Real Estate News and Advice
|March 7, 2014|
Shifting Share of Homebuyers Supports Sustainable Recovery
by Broderick Perkins
Another sign the housing market isn't a paper tiger, existing homeowners are grabbing a larger share of purchases as fewer investors prowl the market.
A sustainable housing market typically includes a more balanced share of first-timers, move-up buyers and investors, and that's how the housing recovery is beginning to shake out.
Homeowners taking the lead
Current homeowners, cashing in on growing home values and the equity that allows them to move on, accounted fro 44.6 percent share of home sales in June, up from 43.8 percent in May, according to the July 22 Campbell/Inside Mortgage Finance HousingPulse.
Homeowners have confidence that home price gains are likely to continue, perhaps at a slower pace, but are also concerned rising mortgage rates could cut into their home equity gains and housing affordability.
To avoid higher rates that could also price them out of the market, but also to bank on their confidence in the recovery, homeowners are wisely moving their real estate investment into a move-up home, a more affordable move-down residence or a move-over property in a better neighborhood.
First-time home buyers losing ground
First-time homebuyers, on the other hand, already getting slammed by higher interest rates, experienced a drop in market share, from 36 percent in May to 35.7 percent in June, according to HousingPulse.
When rates began rising, after home prices shot up, Goo Gone didn't work fast enough to free them from their perches before they were priced out of the market.
That's unfortunate, because some potential first-timers also feared the multiple-offer market of investors, but now investors are leaving the market as fast as they arrived.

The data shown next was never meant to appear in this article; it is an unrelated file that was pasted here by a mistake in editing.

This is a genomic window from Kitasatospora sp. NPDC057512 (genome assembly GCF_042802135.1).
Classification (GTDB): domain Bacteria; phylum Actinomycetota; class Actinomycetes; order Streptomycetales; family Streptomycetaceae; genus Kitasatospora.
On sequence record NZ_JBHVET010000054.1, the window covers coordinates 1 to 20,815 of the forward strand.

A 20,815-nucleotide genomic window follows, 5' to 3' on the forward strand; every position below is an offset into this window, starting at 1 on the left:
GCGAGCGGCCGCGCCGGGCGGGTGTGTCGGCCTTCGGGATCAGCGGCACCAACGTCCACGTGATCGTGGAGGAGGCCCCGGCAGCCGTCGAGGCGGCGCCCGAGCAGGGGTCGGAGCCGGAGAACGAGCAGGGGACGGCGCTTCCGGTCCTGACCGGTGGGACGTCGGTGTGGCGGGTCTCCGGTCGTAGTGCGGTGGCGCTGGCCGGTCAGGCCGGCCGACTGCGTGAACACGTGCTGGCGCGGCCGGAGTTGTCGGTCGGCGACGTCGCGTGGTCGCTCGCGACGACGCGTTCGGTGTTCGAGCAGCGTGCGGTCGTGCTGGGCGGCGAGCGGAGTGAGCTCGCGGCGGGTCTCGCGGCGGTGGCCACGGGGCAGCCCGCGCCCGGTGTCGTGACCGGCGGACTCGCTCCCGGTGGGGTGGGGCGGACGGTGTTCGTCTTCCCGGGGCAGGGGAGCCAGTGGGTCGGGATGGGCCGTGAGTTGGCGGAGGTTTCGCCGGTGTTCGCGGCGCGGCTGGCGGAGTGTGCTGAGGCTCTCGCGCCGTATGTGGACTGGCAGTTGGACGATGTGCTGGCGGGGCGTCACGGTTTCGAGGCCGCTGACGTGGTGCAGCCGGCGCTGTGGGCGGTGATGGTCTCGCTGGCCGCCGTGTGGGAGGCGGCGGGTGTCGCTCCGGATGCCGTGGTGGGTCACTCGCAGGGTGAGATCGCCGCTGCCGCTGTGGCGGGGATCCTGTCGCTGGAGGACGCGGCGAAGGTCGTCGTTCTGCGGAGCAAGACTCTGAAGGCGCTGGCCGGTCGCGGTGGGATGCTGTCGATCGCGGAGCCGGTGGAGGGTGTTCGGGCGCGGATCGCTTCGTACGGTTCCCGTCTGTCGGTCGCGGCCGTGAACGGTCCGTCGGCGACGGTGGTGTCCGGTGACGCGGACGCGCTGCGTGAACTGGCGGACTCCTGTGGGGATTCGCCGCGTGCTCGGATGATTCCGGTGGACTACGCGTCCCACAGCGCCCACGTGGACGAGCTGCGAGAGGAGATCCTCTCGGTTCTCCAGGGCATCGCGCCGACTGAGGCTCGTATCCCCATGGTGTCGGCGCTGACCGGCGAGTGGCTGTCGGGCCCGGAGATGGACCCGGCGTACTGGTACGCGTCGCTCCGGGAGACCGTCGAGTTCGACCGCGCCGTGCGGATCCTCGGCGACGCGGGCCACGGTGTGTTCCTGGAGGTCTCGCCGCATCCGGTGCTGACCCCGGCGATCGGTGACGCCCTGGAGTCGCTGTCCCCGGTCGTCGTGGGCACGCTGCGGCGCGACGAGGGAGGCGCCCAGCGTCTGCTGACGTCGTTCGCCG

They knew a good deal when they saw one – when the housing recovery was getting underway.
In June, the investor share of home purchase transactions fell to 19.7 percent, down from a 23.1 percent share found as recently as February and the lowest level recorded since September of 2012.
The HousingPulse investor traffic index was down for the fourth month in a row in June.
Buy low-reap rental income-sell high investors are making less money now that home prices are rising.
Flipping - buying to fix up and sell quickly - is also less profitable because the expense buying, carrying the property and fixing it up could be more than the sales price.
Cheaper distressed homes are also disappearing. The share of distressed property sales - foreclosures and short sales - plunged from more than 40 percent a year ago to about 28 percent in June, the lowest distressed property share recorded in more than least three, Housing Pulse reported.
Published: July 26, 2013
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30 Year Fixed: 4.28%
15 Year Fixed: 3.39%
1 Year Adj: 2.52%
(U.S. Weekly Averages)
Today's Headlines 07/26/2013
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